Danish community pharmacies also provide pharmacy services for other health care sites and professionals e.g., nursing homes, home care and residential facilities. Some of these services are remunerated at a local level by the municipalities. Examples of these are smoking cessation, medication review, educational programme and quality assurances of the medication process for staff handling medication in order to improve work procedures and medication information for patients and relatives.16,19,29,30,35,37,38,42,43,44-55 These services are remunerated by local contracts with municipalities or individual institutions. For example, a municipality may have a contract with a community pharmacy to provide an educational programme about medication handling with three days of teaching for all staff handling medication at all adult residential facilities in the municipality. Another example is that a nursing home make contract with a community pharmacy about medication review for all residents taking more than five medications. In 2019, the estimated number by the Association of Danish Pharmacies’ was that the Danish community pharmacies collaborated with 64 out of 98 municipalities about one or more of the above mentioned services.

A limited number of the pharmacy services such as medication review and smoking cessation are paid by individual patients but there is no data on the number, and it is estimated to be happening to only a limited degree.

The foundation of Danish community pharmacy services

Pharmaceutical services at Danish community pharmacies commenced with the adoption of the concept pharmaceutical care, as defined by Hepler and Strand in 1990.56 The development of community pharmacy services in Denmark is founded on scientific evidence to ensure that the benefits intended for patients and society are accomplished. Research studies have been conducted by the Danish College of Pharmacy Practice, The University of Copenhagen, The University of Southern Denmark, the Danish community pharmacies, the Association of Danish Pharmacies and international collaborators, e.g., Pharmaceutical Care Network Europe.17-19 In recent years, the Danish government and authorities have provided project funding to establish collaboration and partnerships between pharmacies and municipalities on health promotion and disease prevention. These studies showed that the municipalities see an unutilised potential in the community pharmacies for access to vulnerable citizens and want the community pharmacies to play a role in early health promotion and disease detection for these citizens.57-63 The Association of Danish Pharmacies support the community pharmacies in entering into pharmacy service agreements.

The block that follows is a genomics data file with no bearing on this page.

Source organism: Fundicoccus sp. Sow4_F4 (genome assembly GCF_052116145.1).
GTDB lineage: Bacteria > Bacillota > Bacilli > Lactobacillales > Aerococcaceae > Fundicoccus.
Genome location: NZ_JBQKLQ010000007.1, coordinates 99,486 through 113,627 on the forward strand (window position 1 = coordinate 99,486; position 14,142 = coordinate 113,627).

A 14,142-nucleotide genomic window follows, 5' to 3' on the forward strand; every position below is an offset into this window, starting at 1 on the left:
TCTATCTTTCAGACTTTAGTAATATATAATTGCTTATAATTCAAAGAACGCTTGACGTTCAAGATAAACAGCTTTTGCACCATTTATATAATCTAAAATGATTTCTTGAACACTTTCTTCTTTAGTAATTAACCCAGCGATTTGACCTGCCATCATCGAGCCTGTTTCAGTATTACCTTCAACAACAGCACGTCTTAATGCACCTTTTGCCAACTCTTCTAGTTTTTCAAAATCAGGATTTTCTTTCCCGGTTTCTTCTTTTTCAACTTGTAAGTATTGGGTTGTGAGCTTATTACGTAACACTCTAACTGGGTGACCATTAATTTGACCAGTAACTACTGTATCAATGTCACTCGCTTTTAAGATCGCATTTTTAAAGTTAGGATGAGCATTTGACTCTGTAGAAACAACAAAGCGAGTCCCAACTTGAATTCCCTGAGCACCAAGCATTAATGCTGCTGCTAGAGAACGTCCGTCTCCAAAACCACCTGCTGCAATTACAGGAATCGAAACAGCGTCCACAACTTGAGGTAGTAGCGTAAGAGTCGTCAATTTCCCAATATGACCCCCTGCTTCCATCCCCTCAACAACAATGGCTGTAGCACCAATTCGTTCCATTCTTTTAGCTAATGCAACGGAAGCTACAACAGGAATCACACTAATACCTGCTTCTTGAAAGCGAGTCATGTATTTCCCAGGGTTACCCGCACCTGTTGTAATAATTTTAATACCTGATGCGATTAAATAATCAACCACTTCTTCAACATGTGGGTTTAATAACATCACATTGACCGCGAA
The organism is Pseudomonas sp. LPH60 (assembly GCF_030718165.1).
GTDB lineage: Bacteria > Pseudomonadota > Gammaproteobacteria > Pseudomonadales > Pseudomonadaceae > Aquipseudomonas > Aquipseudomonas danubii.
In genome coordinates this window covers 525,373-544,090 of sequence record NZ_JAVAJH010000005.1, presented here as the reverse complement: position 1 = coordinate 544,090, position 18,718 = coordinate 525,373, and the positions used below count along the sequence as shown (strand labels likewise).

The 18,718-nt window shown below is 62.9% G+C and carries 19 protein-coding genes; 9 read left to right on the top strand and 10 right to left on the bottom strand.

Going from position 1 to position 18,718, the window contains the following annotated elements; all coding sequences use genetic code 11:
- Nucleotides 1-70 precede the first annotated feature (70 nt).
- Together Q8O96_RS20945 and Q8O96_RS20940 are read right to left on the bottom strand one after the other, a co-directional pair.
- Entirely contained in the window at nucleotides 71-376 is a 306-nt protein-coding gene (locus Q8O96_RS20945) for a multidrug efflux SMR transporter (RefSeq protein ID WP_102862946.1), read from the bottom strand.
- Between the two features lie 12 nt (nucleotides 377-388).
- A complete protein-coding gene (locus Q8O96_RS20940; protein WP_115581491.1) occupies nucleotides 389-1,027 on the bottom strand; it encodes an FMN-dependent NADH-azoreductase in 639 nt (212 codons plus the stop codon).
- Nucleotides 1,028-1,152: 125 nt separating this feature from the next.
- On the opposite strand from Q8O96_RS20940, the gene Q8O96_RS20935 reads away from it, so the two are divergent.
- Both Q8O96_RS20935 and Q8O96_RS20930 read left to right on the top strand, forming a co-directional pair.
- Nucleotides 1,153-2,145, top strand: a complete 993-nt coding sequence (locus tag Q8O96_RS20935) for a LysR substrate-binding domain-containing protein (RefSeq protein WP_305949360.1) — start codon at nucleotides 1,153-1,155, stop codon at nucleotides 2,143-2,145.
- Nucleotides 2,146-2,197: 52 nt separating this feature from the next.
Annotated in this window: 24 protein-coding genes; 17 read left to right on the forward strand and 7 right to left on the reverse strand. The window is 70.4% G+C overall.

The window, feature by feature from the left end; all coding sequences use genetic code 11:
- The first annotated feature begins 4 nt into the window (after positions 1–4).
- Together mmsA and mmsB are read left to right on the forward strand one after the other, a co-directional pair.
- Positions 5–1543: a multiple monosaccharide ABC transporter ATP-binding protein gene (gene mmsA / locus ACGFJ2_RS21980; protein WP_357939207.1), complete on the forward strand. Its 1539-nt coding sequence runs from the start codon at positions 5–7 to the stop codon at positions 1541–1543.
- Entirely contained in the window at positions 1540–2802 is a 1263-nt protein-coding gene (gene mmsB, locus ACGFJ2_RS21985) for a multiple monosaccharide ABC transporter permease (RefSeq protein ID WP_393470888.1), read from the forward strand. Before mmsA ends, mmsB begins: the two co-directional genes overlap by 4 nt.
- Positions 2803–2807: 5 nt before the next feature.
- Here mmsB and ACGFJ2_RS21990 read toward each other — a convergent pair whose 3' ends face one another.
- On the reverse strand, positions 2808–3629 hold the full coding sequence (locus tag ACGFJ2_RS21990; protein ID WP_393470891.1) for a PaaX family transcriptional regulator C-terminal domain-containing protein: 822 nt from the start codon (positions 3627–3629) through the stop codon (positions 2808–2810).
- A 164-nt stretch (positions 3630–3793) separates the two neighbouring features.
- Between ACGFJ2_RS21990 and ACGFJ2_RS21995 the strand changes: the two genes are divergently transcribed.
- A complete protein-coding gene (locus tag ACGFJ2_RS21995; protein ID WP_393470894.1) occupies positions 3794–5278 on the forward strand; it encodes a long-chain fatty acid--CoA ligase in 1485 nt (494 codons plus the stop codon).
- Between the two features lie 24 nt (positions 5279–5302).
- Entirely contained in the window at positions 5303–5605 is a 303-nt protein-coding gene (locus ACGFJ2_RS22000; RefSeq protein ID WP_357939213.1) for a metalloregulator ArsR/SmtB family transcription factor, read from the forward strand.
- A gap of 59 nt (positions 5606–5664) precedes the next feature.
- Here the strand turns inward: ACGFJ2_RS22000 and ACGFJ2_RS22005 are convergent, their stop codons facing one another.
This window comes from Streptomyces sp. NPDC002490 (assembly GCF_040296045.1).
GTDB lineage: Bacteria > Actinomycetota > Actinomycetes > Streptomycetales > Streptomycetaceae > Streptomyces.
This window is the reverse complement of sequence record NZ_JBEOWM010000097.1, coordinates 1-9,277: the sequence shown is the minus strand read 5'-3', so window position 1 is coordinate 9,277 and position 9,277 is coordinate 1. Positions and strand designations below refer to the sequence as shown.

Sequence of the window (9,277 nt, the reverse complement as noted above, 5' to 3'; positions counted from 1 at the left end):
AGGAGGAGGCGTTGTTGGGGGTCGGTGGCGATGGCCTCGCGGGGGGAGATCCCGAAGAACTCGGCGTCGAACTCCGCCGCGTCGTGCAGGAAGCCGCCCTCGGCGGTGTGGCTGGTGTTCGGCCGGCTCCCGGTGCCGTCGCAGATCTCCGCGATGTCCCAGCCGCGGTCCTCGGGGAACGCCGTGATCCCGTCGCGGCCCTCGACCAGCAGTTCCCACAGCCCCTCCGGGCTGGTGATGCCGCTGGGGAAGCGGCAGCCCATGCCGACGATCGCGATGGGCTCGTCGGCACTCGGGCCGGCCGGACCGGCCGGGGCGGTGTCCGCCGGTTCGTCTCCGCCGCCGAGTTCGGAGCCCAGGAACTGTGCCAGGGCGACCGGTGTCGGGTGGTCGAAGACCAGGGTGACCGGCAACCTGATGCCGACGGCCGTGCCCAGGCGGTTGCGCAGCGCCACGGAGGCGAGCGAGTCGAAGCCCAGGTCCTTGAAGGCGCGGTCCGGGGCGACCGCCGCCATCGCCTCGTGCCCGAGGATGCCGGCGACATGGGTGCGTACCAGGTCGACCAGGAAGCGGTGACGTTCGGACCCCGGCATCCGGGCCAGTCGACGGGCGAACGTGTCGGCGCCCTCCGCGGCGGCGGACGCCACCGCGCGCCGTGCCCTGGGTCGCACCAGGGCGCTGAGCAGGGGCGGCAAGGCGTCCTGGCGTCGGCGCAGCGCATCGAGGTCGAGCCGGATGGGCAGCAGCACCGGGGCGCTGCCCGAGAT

In 2016, the Association of Danish Pharmacies, in consultation with the community pharmacies, decided on a strategy to 2020 with the title “The community pharmacy close to you”. The strategy takes patients, society's and community pharmacy's perspectives on the community pharmacy.14 The vision is: “The community pharmacy is acknowledged as the medication expert in society. We promote health and help patients achieve optimal use of medication. We take responsibility for coherence in medical treatment. Professionalism, quality and the safety of the patients are the foundations of our work.” The mission of the strategy is: “We ensure the provision and distribution of medication in Denmark, and with our knowledge about medication and disease prevention, we help patients achieve better health”.14

The strategy describes seven focus areas that will realise the three perspectives on the community pharmacy (patients’, society's and community pharmacy's):

  • Professionalism and counselling

  • Availability and service

  • Quality and safety

  • Business development and operation optimisation

  • Recruitment and competency development

  • Use of technology

  • Image and communication.14

Opportunities for Danish community pharmacies

The Association of Danish Pharmacies has suggested several new functions and services to be carried out by the community pharmacies (Figure 1).64

Figure 1 The main tasks, present services and suggested new services at community pharmacies in Denmark64